Saturday, November 7, 2015

Girl undergoes first-ever ‘gene-editing’ treatment

Layla, shown here at 16 months,
is the first patient to receive new
CANCER DIGEST – Nov. 7, 2015 – A one-year-old girl in London, England with leukemia is now cancer free and doing well as a result of a new treatment that uses ‘molecular scissors’ to edit genes and create designer immune cells.

The girl, named Layla, had relapsed acute lymphoblastic leukemia (ALL) that had failed to respond to conventional therapies and had limited treatment options available.

The patient’s parents were keen to try the treatment. Mother, Lisa, says: "We didn’t want to accept palliative care and so we asked the doctors to try anything for our daughter, even if it hadn’t been tried before."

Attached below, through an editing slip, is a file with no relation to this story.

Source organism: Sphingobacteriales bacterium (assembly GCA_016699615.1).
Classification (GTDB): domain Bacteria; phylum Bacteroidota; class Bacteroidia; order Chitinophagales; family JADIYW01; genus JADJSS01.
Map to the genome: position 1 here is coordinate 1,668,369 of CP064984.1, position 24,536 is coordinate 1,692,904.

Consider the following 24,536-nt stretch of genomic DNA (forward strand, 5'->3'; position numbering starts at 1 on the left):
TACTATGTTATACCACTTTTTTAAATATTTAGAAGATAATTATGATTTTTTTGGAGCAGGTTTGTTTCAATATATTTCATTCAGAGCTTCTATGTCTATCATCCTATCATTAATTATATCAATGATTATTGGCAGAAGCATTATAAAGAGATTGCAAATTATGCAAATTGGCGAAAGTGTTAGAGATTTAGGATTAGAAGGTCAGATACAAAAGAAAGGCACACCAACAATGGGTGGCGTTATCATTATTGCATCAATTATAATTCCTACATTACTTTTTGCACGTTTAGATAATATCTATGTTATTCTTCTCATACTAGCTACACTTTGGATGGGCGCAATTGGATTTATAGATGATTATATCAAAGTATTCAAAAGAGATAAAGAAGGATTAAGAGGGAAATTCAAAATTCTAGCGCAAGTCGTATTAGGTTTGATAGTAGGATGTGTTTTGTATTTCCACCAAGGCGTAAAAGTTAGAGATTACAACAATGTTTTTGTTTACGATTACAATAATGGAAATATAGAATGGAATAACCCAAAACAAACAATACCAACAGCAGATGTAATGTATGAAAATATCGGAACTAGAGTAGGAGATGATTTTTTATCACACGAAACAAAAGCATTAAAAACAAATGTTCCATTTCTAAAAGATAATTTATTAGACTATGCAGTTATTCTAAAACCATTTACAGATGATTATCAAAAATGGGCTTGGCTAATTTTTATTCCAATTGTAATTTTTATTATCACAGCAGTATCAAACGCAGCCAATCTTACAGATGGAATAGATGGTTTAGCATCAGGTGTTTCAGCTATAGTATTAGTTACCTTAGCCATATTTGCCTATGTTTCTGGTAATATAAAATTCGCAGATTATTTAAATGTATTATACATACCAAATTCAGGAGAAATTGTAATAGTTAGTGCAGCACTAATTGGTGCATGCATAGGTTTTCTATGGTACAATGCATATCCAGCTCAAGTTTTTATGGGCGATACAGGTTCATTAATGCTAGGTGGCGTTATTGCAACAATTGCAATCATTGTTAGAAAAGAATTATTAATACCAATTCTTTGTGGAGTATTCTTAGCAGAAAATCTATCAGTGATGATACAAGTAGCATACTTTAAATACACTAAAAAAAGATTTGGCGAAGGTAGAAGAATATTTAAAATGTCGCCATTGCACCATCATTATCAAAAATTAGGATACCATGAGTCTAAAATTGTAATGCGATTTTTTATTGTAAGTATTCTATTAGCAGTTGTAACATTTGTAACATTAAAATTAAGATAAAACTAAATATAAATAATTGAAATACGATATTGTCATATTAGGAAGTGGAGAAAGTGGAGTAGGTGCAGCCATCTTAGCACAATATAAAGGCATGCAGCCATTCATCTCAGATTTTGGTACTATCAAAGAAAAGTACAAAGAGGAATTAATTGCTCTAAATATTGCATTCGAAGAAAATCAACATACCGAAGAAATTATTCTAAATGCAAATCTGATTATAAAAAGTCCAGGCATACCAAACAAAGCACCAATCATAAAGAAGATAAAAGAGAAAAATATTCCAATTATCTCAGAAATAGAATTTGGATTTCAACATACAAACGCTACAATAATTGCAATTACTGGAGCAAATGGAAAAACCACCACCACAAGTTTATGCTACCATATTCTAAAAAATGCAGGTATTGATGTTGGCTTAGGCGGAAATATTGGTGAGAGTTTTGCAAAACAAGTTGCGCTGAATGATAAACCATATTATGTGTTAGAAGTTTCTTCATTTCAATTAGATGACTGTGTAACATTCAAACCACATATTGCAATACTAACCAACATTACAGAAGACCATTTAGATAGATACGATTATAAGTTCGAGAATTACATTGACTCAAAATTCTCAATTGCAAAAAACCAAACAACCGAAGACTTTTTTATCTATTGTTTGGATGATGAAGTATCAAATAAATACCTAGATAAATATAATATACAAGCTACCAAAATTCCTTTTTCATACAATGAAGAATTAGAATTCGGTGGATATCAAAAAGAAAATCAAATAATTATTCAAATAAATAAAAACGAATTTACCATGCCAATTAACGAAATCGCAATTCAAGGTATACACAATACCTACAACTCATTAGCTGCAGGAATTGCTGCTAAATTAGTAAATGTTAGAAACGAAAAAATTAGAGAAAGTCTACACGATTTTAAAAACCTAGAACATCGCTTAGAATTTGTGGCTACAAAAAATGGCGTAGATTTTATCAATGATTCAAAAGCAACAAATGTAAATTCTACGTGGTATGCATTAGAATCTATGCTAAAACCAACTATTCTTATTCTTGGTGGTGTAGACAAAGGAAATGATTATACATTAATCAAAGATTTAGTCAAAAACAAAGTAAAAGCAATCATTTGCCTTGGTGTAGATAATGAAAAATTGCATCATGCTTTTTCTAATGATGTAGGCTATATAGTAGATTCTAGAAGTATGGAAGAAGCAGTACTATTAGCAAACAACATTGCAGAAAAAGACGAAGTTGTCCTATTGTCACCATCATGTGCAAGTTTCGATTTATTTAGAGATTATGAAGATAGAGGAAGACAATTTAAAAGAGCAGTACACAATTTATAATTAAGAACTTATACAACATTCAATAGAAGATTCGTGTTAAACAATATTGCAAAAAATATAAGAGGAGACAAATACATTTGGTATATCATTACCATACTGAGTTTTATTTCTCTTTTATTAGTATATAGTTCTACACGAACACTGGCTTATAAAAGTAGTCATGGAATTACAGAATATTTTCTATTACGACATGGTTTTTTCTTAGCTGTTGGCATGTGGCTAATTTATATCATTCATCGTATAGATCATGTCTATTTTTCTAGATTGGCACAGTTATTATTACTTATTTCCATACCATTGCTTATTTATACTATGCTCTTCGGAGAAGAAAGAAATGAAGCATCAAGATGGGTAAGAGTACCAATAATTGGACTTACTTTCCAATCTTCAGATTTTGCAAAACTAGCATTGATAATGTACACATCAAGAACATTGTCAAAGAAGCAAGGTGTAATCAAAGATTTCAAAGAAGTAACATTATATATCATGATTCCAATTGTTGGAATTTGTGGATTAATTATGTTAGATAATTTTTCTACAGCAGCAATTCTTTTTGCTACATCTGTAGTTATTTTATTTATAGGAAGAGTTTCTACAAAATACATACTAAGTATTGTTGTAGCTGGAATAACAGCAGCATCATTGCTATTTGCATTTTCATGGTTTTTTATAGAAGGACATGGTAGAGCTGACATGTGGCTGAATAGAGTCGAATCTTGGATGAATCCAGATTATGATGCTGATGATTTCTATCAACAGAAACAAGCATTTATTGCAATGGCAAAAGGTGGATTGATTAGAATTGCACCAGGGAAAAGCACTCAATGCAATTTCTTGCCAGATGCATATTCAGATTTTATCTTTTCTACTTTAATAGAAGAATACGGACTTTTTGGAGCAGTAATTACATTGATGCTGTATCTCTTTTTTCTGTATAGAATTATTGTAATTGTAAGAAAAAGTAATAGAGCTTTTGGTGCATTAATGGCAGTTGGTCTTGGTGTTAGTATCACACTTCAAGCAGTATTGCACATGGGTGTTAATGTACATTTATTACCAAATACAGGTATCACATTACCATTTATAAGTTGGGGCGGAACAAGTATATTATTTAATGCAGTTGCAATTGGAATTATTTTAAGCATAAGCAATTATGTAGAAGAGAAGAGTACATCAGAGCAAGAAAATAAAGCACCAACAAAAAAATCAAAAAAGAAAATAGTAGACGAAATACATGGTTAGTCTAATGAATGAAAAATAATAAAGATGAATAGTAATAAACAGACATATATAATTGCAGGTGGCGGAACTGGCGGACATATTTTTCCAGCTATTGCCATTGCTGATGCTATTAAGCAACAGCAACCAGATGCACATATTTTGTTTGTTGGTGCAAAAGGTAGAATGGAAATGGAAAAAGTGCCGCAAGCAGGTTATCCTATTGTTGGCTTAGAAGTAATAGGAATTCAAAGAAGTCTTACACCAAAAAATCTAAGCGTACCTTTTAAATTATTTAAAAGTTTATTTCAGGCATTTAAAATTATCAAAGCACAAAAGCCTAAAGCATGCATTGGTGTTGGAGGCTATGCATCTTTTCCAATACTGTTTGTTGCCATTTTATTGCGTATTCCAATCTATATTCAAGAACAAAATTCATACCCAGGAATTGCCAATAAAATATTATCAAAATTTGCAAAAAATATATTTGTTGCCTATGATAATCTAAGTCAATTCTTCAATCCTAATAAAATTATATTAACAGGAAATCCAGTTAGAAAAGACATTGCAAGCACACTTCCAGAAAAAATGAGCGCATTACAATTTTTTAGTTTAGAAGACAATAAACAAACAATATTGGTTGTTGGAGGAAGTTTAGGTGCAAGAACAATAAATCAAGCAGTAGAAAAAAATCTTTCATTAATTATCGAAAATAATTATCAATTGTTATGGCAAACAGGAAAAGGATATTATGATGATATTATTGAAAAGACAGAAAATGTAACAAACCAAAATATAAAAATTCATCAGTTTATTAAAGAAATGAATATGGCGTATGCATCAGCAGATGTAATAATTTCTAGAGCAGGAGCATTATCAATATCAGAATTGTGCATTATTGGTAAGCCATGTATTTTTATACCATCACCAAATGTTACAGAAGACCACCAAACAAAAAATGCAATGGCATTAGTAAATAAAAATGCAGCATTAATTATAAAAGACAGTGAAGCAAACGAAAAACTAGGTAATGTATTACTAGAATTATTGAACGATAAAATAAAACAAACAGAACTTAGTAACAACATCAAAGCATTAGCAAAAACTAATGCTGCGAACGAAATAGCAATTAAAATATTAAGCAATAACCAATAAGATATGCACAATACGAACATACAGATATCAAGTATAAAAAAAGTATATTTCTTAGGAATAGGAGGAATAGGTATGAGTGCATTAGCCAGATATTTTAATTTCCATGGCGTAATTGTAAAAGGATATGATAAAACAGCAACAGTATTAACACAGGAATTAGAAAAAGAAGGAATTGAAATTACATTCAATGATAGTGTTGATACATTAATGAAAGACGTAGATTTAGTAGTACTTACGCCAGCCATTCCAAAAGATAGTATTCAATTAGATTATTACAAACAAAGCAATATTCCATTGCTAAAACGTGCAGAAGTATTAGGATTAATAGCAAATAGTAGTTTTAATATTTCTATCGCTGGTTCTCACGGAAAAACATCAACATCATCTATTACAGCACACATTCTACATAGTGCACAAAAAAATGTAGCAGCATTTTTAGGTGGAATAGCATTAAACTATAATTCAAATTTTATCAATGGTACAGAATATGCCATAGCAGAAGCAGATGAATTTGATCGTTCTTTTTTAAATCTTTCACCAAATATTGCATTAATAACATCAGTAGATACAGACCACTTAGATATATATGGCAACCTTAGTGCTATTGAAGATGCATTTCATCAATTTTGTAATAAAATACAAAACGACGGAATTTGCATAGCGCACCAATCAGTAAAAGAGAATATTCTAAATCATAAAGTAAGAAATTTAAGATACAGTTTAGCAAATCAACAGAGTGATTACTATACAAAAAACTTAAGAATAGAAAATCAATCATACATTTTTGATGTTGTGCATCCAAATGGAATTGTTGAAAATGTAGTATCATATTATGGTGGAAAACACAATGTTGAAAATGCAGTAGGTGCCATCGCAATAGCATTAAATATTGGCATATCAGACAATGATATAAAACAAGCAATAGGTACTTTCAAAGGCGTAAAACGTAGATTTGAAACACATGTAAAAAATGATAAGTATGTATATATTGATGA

A team at Great Ormond Street Hospital and UCL Institute of Child Health’s along with investigators at University College London and biotech company Cellectis had been developing ‘off-the-shelf’ banks of donor T-cells. The T-cells had been modified using molecular tools that act like scissors to splice specific genes into the cells to make the T-cells invisible to a powerful leukemia drug that would usually kill them, and reprograms them to only recognize leukemic cells.

The modified T-cells from donors, known as UCART19 cells, were delivered via intravenous line in around 10 minutes. After the cells had been delivered, the patient spent several months in isolation to protect her from infections while her immune system was extremely weak. 

The UCART 19 cells had been due to be used for final stage testing ahead of clinical trials in humans, but, after hearing about this infant, the team received special permission to try the new treatment early.

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